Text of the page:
• http://www.caradvice.com.au Jez Spinks

      Quite right, Zaccy16 – Ford Australia’s engineers are a talented bunch, and they’re reflecting Ford Motor Company’s general excellence when it comes to making vehicles good to drive. It can only be hoped that they continue to have greater involvement in developing Ford’s global products – such as the Ranger – once the Falcon and Territory disappear.

      • Zaccy16

        yep i completely agree, people need to drive the territory and falcon to see how well they handle and ride on our roads, the current fg falcon specially with the lighter ecoboost engine handles fantastically for the size of the car, i owned a first gen territory and the ride and handling were great for a 2 tonne suv

  • Dieseltorque

    I have driven both and the Territory is a better drive but its diesel is way off the mark compared to Hyundai. I’m surprised this wasn’t mentioned in the review as I found the Santa Fe Diesel far more potent. The Territory was quite laggy and felt it was struggling to overcome the Territory’s weight.

    • http://www.caradvice.com.au Jez Spinks

      Have to disagree with your “way off the mark” comment, Dieseltorque. The Territory does have a bit more lag than the Hyundai’s and the Santa Fe does feel more nimble around town, but the delay is less noticeable than it was in the likes of the Land Rover Discovery and Jaguar XF, it’s impressively quiet unless accelerating hard, and you can still get good momentum from standstill – from junctions, for example. Hyundai (and Kia) diesels are highly likeable, though, and we now just need them to make their petrol offerings as consistently good.

      • Dieseltorque

        No problems here Jez with your assessment of my comment. My opinion still stands from my test drives and your agreement above that the Territory is ‘Laggy’. It drove like an old school diesel, waiting waiting then on boost. Reminded me of the old TD Jackeroo’s! Agree Hyundai need to work on their Petrol engines but I am suitably impressed with their R series Diesels.

      • Dougal

        I’ve been following these long term reports keenly Jez as we are weighing up these 2 models for our next family car. When can we expect your next instalment?

    • Sumpguard

      My neighbour who recently sold his territory diesel (after just 6 months of ownership) said the same thing Dieseltorque after testing the santafe. Very laggy and loud at idle . For the record he brought a new sorento .He was torn between it and the santafe . He preferred the styling of the santafe but liked the DLR’s fitted on the KIA and the darker interior.

      • Dieseltorque

        Hi Sumpguard, are you agreeing with Jez that the Santa Fe is laggy or was it the Territory. I also prefer the Sorrento for its better access to the third row seats and better rear vision. It’s probably not any larger than the Santa Fe but it does look that way by its layout. I’m not overly fussed on the starship dashboard of the Santa Fe either.

        • Sumpguard

          I was agreeing with you. Though I prefer the interior of the santefe. The red lighting is hard to read in the kia.

          • Dieseltorque

            Maybe he drove a very good Territory diesel as I’m quite sure after driving both Santa Fe and Sorrento I found them smoother with excellent punch off the line and very good mid range power for overtaking. Yes, you are spot on, the red lighting is certainly not my preferred colour!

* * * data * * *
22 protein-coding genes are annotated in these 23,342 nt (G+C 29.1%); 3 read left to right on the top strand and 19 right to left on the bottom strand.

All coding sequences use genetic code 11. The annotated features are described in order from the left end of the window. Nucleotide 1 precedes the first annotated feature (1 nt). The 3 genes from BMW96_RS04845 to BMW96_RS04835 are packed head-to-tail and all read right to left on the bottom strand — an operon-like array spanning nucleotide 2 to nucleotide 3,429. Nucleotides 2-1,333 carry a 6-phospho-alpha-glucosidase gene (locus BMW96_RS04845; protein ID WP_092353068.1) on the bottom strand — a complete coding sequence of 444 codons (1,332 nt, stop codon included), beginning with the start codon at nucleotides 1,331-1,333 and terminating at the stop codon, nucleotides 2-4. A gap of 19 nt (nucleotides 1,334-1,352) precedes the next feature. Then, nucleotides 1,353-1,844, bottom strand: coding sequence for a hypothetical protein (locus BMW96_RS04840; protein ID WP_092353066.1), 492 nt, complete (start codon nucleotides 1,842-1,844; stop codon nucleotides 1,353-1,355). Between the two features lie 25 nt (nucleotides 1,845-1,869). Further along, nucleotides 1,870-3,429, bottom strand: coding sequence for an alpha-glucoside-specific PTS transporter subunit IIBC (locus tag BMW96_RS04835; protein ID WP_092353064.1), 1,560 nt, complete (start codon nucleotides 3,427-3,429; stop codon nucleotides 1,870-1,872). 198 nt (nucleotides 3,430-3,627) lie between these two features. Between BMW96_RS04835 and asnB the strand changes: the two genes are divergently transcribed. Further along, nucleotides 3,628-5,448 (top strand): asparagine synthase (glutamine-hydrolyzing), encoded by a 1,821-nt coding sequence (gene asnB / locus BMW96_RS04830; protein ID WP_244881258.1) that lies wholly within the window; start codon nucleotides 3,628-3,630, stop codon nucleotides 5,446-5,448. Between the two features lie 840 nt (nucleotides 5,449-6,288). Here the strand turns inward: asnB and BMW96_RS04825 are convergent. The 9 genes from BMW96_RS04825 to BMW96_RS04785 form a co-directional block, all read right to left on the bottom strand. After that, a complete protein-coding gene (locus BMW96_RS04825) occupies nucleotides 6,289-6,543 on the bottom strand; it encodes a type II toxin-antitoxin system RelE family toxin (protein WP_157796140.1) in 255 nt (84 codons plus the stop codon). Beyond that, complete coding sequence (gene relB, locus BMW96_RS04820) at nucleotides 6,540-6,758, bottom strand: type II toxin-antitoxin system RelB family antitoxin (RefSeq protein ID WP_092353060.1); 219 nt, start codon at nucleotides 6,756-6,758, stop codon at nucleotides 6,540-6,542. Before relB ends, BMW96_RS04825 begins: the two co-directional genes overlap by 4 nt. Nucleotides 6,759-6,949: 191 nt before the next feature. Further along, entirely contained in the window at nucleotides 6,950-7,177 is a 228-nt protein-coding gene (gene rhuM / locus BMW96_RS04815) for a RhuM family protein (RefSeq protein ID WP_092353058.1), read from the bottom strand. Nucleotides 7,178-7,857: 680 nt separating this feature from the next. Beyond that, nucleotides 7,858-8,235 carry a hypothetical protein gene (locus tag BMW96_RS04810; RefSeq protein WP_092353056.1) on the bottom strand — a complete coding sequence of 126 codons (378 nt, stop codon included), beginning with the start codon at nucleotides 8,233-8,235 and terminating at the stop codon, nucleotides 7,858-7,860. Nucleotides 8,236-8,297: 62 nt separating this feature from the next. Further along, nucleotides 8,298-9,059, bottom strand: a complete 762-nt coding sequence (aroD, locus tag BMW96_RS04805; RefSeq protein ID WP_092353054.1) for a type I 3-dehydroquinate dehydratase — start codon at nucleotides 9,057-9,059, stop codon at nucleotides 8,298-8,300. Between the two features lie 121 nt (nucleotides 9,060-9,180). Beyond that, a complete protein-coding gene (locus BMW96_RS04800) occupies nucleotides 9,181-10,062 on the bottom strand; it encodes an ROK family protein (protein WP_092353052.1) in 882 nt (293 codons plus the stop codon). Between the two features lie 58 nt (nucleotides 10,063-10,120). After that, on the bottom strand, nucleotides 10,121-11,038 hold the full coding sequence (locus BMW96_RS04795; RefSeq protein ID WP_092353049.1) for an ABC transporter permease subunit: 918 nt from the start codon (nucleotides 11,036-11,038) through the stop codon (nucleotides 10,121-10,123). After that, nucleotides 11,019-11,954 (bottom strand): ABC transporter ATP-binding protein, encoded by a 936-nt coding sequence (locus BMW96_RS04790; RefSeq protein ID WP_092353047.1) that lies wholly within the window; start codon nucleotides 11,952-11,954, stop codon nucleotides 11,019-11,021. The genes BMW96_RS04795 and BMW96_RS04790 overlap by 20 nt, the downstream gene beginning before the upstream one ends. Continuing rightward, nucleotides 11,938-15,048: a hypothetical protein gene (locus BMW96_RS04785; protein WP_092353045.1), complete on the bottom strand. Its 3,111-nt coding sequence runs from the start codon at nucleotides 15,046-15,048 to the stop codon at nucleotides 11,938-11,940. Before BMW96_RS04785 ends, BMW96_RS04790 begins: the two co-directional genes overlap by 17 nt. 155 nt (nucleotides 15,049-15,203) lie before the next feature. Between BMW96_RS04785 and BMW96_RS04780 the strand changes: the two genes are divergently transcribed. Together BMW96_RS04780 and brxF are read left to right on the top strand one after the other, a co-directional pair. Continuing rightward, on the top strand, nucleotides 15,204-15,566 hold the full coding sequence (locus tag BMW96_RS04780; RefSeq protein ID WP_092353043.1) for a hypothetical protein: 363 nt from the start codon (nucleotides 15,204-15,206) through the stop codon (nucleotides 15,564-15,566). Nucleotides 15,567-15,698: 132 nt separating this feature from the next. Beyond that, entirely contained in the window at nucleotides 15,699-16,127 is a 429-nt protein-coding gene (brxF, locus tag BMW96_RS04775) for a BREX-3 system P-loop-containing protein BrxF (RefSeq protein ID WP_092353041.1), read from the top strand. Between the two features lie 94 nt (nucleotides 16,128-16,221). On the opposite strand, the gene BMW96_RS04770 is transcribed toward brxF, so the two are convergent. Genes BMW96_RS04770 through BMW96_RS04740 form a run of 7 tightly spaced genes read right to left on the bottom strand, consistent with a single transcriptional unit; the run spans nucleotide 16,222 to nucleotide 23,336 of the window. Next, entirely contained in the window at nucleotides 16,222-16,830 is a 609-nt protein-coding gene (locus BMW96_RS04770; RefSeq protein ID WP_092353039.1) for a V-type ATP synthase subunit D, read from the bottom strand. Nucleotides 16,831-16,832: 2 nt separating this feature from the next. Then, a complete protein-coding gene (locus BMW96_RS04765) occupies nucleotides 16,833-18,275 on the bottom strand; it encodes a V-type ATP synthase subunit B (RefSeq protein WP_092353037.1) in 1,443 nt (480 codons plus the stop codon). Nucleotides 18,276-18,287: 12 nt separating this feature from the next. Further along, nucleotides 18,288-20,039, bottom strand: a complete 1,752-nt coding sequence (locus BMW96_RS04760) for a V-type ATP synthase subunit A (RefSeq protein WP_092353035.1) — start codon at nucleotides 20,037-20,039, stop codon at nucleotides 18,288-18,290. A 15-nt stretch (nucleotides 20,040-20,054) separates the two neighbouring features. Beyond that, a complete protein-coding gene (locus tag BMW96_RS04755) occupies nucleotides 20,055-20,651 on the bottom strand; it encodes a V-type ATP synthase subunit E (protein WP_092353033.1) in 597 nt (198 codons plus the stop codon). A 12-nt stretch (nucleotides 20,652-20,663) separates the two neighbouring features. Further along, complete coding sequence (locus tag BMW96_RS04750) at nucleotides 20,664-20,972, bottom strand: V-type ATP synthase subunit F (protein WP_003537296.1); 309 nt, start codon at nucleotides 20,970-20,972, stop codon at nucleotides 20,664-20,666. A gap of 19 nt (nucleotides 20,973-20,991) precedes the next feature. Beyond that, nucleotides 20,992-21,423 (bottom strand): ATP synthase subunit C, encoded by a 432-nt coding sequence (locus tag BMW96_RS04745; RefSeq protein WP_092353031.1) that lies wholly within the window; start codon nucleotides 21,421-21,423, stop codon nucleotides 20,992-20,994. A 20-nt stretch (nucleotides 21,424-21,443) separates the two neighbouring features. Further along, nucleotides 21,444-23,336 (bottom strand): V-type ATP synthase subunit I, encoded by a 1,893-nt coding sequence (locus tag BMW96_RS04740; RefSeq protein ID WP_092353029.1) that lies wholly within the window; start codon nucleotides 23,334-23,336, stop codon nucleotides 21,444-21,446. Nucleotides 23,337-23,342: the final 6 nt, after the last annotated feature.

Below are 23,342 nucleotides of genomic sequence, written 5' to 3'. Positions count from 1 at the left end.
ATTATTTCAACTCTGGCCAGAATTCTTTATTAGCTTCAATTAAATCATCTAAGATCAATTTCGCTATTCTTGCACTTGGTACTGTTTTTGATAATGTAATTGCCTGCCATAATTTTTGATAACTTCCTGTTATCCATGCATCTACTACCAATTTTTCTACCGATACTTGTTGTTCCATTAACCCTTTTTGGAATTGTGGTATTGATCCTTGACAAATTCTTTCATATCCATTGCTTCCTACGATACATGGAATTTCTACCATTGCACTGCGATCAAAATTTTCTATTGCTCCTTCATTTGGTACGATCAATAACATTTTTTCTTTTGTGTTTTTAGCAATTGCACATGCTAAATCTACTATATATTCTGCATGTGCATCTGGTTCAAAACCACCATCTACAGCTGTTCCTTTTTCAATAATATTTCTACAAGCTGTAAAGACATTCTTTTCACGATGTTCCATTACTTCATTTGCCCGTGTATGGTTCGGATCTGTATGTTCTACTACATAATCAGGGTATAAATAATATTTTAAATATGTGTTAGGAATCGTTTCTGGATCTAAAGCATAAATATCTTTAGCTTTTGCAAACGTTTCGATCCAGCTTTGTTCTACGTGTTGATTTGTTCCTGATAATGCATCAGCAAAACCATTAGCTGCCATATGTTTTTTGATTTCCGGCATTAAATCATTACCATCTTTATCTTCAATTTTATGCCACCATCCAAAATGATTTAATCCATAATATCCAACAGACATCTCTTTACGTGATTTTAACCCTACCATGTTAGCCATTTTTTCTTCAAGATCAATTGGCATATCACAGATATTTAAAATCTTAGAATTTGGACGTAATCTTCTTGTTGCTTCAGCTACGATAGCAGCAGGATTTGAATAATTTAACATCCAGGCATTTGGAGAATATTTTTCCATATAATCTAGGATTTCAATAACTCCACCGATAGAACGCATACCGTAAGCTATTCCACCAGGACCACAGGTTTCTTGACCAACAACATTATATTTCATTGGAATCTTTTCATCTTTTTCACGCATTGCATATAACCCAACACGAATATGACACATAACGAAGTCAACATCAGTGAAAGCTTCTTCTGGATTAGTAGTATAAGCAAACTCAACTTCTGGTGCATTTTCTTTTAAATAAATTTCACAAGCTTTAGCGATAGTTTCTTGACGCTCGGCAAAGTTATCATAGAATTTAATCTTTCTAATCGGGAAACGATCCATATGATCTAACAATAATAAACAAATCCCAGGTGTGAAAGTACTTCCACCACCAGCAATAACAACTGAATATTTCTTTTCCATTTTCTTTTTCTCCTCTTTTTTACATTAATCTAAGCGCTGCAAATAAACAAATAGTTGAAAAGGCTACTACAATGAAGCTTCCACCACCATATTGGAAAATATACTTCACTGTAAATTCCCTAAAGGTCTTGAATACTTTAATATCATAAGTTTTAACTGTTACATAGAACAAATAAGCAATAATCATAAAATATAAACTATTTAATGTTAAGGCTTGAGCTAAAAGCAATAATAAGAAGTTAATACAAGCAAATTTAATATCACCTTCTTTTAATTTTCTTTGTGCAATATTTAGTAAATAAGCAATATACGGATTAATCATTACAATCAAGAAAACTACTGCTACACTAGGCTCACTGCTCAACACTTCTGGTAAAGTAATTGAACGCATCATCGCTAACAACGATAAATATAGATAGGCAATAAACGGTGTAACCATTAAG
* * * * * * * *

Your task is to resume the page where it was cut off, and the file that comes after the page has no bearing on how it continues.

• SANTA CLAUS

            owned swb jackaroo,two pajeros,pathfinder,frontera and now a prado and santa,it drives better than most cars(esp a4 b7 crap)bonus its better in sand than most,can seat 7 to pubs etc.diesel is unbelieably responsive worst figure 8.4l/100k,dont see how youd get 12+.good looking,easy to drive,reliable(5year warranty+cap service.would not give ugly tezza a second look,its the new look crossover with balls(436Nm).guess who killed off dicovery’s attempt to win 9 years in a row,not evoke not taureg ,not Q5 MIGHTY 3.O DIESEL.MOST CERTAINLY NOT A DATED SUSPECT OLD BLOODY TEZZA!

Hyundai Santa Fe Specs

ELITE CRDi : 2.2L DIESEL TURBO F/INJ - 6 SP AUTOMATIC - 4D WAGON
Car Details
Make
HYUNDAI
Model
SANTA FE
Variant
ELITE CRDi
Series
DM
Year
2013
Body Type
4D WAGON
Seats
7
Engine Specifications
Engine Type
DIESEL TURBO F/INJ
Engine Size
2.2L
Cylinders
DIESEL TURBO 4
Max. Torque
435Nm @  1800rpm
Max. Power
145kW @  3800rpm
Pwr:Wgt Ratio
79.2W/kg
Bore & Stroke
85.4x96mm
Compression Ratio
15.0
Valve Gear
DUAL OVERHEAD CAM
Drivetrain Specifications
Transmission
6 SP AUTOMATIC
Drive Type
ALL WHEEL DRIVE
Final Drive Ratio
3.195
Fuel Specifications
Fuel Type
DIESEL
Fuel Tank Capacity
64
Fuel Consumption (Combined)
7.3L / 100km
Weight & Measurement
Kerb Weight
1830
Gross Vehicle Weight
Not Provided
Height
1580mm
Length
4690mm
Width
1880mm
Ground Clearance
185mm
Towing Capacity
Brake:2000  Unbrake:750
Steering & Suspension
Steering Type
RACK & PINION - POWER ASSISTED
Turning Circle
10.9
Front Rim Size
7.5x18
Rear Rim Size
7.5x18
Front Tyres
235/60 R18
Rear Tyres
235/60 R18
Wheel Base
2700
Front Track
1628
Rear Track
1639
Front Brakes
DISC - VENTILATED
Rear Brakes
DISC
Standard Features
Comfort
Auto Climate Control with Dual Temp Zones, Power front seat Driver
Control & Handling
18 Inch Alloy Wheels, Electronic Brake Force Distribution, Hill Holder
Driver
Adjustable Steering Wheel - Tilt & Telescopic, Cruise Control, Leather Steering Wheel, Multi Function Steering Wheel, Mobile Phone Connectivity, Parking Distance Control
Exterior
Fog Lights - Front
Interior
Leather Trim
Safety
Dual Airbag Package, Anti-lock Braking, Head Airbags, Protective Glazing
Security
Alarm System/Remote Anti Theft, Central Locking Remote Control, Engine Immobiliser
Optional Features
Exterior
Metallic Paint
Other
Service Interval
12 months /  15,000 kms
Warranty
60 months /  999,000 kms
VIN Plate Location
9-H-12
Country of Origin
KOREA